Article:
Palm oil is used in about 50% of all consumer products and not enough people understand how the palm oil industry affects our planet. Throughout this article, I hope to educate you on the downfalls and silver linings of palm oil and how it can be used sustainably. Even though there are issues with the palm oil industry, if we harness its benefits and counter its determinants properly, it can lead us to an environmentally prosperous future. This article will outline the research that we at Heavenly Street have taken in order to understand the palm oil industry and explain our choice in using sustainable palm oil.
What is Palm Oil:
Palm oil is a type of vegetable oil that is very prevalent in many consumer goods, specifically food and bath products. Beverages, condiments, candy and personal care products all use palm oil because of how cheap and cost-efficient it is (I’ll touch on that later). The origin of palm oil comes from West Africa, but it can grow in any sort of tropical climate. Malaysia, Indonesia and Ecuador are all significant suppliers of Palm oil. To summarize, Palm oil is literally everywhere and we cannot go about our day without consuming it.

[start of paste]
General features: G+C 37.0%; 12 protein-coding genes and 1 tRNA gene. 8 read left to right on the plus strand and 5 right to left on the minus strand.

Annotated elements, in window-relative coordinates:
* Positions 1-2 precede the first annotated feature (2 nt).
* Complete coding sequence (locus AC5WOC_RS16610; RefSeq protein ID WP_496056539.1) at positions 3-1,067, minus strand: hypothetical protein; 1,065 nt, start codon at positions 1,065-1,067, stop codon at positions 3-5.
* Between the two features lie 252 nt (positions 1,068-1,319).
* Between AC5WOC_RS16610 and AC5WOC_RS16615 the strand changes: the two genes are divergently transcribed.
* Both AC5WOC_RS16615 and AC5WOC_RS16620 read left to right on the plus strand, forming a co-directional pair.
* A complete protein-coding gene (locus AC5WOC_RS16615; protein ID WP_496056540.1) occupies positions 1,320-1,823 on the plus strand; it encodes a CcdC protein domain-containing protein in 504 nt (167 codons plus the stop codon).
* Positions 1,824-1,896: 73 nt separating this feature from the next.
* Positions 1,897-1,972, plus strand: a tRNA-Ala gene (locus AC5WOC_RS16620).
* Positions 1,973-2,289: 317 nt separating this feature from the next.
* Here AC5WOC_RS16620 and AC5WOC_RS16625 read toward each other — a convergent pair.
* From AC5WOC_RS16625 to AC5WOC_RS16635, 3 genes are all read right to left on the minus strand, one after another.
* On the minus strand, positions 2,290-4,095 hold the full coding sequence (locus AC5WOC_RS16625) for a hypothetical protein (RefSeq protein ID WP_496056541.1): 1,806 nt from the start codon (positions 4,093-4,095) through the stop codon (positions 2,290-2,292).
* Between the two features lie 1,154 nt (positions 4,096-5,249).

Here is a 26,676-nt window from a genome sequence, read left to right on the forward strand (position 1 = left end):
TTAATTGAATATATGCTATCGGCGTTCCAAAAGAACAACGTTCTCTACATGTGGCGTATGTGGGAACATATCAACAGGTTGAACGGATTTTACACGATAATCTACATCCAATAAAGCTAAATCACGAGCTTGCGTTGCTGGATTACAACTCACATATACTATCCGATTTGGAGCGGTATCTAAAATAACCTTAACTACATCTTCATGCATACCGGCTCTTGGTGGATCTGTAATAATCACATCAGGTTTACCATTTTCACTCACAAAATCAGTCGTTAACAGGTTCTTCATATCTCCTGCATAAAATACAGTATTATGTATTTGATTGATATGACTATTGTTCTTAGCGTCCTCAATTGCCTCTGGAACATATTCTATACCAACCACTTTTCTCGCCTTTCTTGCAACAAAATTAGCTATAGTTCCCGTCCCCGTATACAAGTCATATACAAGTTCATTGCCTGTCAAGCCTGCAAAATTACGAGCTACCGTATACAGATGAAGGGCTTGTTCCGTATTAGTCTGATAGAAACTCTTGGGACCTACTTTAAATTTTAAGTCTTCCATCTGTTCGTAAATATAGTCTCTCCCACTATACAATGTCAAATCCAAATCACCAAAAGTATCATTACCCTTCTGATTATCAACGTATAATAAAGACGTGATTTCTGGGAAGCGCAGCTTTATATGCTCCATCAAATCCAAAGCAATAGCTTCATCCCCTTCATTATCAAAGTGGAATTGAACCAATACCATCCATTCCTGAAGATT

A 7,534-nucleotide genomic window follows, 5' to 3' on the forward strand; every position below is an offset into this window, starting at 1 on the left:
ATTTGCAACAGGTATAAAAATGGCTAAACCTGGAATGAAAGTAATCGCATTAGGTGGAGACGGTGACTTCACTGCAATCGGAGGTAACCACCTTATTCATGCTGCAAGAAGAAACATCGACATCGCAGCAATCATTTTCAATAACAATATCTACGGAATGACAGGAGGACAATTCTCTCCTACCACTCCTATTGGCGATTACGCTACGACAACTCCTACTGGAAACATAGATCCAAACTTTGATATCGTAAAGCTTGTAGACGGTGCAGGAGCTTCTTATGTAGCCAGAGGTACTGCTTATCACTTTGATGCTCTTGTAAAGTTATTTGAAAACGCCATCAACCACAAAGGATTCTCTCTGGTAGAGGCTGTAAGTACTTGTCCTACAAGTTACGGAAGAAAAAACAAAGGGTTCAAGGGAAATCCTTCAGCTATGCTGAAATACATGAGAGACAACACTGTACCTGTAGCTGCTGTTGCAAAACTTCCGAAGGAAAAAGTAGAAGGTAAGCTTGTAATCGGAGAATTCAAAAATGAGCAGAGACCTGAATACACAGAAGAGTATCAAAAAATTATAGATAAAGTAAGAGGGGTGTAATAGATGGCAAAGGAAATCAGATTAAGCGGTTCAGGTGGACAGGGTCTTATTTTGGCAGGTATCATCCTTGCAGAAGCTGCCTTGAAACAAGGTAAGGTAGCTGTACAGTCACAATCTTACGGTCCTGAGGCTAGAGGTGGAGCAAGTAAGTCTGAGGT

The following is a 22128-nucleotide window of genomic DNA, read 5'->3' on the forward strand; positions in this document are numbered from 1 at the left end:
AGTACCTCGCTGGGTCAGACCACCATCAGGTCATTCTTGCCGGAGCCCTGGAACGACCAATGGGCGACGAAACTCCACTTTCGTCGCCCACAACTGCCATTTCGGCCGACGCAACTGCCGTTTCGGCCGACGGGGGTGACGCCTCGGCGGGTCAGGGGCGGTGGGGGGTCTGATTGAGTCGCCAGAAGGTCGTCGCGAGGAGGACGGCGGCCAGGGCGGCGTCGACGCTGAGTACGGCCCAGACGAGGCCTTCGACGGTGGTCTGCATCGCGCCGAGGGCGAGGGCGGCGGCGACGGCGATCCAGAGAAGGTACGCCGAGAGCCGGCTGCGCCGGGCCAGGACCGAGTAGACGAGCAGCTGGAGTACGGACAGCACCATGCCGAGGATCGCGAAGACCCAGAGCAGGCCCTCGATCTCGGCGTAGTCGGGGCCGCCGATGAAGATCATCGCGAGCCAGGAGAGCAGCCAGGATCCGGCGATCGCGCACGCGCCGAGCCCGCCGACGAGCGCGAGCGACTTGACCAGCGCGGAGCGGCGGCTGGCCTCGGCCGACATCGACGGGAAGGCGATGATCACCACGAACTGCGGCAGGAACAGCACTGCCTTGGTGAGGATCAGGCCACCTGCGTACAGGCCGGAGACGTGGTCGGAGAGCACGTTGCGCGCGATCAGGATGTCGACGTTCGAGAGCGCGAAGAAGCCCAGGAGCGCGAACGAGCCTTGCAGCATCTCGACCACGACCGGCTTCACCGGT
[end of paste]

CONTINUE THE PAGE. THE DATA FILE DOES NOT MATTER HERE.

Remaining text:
Downfalls of Palm Oil:
To start with the bad news first, there are many points to touch on when discussing how we are mishandling palm oil. Unethical cultivation of palm oil in tropical countries causes deforestation, forest fires, loss of life and habitat for many animal species, especially Orangutans.
Introducing the RSPO
The Roundtable for Sustainable Palm Oil (RSPO) is a multinational organization founded in 2004 with the intent to promote sustainable cultivation of palm oil across the industry. The RSPO provides certifications for different operations such as shipping, processing and harvesting of palm oil for the industry to adhere to. The RSPO is committed to the preservation of the environment whilst producing palm oil at scale, although they have not always been seen in the best light. In 2008, 256 environmental and humanitarian organizations from across the globe rejected the RSPO as blatant greenwashing. The RSPO has since worked with numerous organizations that validate the RSPO, but there is still more work to be done.